While I’d rather watch the cat videos or guys getting smashed in the balls in new and extraordinary ways more than cleaning the garage or doing bookkeeping, they ought to be treated as candy. A little bit is good, a lot will ruin the waistline. I am getting more work done (and amazingly enough, looking forward to doing it) and not missing the blog quite so much.
A momentary diversion. About FB. I have been nailed finally with the Timeline format. Don’t like it, don’t see how it is an improvement, but Zuckerberg can flip us all off and there’s nothing we can do other than stop using FB. I find it useful to let everyone know what’s going on in a timely, concise way that stays around (unlike Twitter, which I have also cut waaay back on) such as the release of Sandcats of Rhyl and how it was free last week. And only $3.03 now. But I don’t want to play games and I will delete anyone posting to my page (I hate that feature letting anyone else post to my page) anything I deem unsocial. This can include but is not limited to calling anyone a Nazi (and I don’t even agree with Godwin’s Law), politics, and how “fill in the blank” is a baby killer who wants granny to eat dog food before shoving her over a cliff to steal her wheelchair. But that’s just me.
All that eats away at my time, hitting that delete button. I would rather be writing. I suppose in the old days watching TV was the time killer. Now it’s the Internet. Another fun tool to be managed. I do have the odd picture of time wasted on the Internet swirling down a drain that clogs up and then the temporal pressure gets so immense that it explodes in a Big Bang and creates a new universe. Maybe the Internet does have a purpose
How have I used my freed up time? Four titles in the Jade Demons Quartet are prepped and getting ready to be posted. A western short story is about half done. The synopsis for a new sf book is shaping up and another western synopsis is about ready to launch into writing phase. Western Fictioneers has a fabulous new project in the works, of which I intend to be a part with my novel contribution. And Empires of Steam and Rust is showing signs of life once more with new stories promised because of my time shiftings so I can pursue this.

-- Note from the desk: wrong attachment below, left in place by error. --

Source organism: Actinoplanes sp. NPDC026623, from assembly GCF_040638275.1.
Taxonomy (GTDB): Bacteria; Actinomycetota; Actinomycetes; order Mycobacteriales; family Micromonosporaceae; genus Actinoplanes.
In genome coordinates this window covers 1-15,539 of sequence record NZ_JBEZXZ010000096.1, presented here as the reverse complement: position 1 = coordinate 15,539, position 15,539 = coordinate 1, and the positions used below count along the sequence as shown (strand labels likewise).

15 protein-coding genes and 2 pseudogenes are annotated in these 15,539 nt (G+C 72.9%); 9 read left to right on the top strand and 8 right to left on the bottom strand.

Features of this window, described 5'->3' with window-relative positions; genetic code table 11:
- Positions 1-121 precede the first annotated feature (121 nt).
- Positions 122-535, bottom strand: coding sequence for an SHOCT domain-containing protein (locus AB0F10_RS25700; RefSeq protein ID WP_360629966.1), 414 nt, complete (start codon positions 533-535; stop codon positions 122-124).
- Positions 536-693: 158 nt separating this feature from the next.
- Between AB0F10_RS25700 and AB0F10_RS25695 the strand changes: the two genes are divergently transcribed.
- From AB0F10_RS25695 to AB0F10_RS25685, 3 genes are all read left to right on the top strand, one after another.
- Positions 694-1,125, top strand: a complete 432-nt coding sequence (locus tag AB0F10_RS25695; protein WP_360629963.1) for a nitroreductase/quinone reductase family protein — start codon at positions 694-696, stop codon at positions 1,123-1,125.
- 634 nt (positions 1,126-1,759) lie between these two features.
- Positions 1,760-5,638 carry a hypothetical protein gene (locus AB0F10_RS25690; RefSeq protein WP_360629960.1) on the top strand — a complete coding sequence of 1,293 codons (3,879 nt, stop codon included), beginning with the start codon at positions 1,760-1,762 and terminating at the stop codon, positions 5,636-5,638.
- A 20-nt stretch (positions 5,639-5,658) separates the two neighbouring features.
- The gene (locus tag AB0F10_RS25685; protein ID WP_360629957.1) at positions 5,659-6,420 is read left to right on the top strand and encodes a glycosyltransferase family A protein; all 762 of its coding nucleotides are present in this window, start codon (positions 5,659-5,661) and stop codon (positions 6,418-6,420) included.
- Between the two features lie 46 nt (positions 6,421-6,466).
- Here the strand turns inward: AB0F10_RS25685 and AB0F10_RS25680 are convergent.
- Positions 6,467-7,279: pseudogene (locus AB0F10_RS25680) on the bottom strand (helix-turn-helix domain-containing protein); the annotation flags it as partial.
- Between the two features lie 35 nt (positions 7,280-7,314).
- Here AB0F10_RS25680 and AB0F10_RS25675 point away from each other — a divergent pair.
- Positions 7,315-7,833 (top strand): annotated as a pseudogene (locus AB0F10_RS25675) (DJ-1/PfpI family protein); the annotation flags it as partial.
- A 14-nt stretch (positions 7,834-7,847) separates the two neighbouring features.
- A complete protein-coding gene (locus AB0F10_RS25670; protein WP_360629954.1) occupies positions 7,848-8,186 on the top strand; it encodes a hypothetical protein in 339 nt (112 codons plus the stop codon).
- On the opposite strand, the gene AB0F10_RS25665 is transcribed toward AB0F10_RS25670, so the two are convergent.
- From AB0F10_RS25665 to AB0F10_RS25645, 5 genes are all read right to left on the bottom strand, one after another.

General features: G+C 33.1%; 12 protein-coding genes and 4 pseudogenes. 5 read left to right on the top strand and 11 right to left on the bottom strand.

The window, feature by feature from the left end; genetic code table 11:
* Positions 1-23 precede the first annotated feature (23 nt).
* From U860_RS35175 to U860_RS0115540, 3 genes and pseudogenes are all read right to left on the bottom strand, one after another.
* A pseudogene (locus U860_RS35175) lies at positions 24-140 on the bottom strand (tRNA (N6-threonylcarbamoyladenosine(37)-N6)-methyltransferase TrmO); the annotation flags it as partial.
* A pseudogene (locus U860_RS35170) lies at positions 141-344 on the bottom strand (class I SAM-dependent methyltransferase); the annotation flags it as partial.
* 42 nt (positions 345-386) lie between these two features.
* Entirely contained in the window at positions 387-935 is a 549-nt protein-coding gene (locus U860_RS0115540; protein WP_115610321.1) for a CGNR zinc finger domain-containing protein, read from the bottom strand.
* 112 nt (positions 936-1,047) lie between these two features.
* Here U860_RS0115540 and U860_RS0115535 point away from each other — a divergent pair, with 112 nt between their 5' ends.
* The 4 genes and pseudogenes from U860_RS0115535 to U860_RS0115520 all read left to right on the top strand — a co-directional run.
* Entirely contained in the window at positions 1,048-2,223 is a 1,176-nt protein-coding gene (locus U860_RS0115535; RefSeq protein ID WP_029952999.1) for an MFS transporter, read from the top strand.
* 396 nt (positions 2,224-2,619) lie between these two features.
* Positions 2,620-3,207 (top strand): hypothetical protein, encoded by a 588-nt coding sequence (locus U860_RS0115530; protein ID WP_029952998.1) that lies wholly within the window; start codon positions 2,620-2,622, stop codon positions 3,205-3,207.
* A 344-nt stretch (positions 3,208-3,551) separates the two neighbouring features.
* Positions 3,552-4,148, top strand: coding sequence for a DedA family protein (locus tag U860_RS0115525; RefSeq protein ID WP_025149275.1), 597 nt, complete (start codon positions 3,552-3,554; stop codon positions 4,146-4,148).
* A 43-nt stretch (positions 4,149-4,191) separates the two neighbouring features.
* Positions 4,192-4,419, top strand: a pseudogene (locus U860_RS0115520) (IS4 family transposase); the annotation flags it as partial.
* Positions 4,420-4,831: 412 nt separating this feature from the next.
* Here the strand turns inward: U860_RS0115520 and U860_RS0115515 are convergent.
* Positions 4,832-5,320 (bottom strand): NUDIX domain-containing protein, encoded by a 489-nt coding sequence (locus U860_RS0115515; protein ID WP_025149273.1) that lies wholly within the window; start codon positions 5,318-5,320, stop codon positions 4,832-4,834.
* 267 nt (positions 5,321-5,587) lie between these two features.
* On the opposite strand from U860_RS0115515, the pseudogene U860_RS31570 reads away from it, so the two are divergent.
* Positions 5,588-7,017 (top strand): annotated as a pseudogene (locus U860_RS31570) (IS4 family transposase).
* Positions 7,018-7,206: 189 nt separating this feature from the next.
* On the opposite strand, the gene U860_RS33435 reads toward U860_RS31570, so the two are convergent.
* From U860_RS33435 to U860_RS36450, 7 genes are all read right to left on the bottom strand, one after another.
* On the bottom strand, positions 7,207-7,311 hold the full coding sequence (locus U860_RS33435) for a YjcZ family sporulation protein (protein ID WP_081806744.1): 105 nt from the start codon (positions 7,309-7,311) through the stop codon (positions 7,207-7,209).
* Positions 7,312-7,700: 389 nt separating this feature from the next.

I never thought of my time as being wasted reading, but I do watching TV, playing video games and surfing the Internet. Why is that? More to think about until next time.
Thern and Texas June 6, 2012Posted by bobv451 in fantasy, history, iPad, movies, movies & TV, outlaws, sci-fi, science fiction, Texas, westerns, Wild West, writing.
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Or maybe Thurn and Taxis, if you are a Crying of Lot 49 fan.
But therns. I saw the supposedly awful John Carter movie again on Monday. 2D this time, a better look for the movie (the colors die in 3D, it appears). I say “supposedly awful” because that is a critics’ opinion, not mine. I liked it even more the second time. I might even try for a 3rd view before it leaves the big screen, or as big a screen as the $1 movie theater has. This is a movie that deserves to be seen in IMAX.
The look of the movie is good, the pacing is off, taking too long to get moving, but the plot is heroic fantasy and the sfx are lovely. (That adjective can be applied to Dejah Thoris, too). Taylor Kitsch (what a name!) might not have been my pick for the John Carter role, but he does fine. I even liked Woola a lot more this time around. The reworking of the original book plot makes it into a stronger movie–face it, a 100+ years makes astral projection kinda clunky. Go for that Stargate!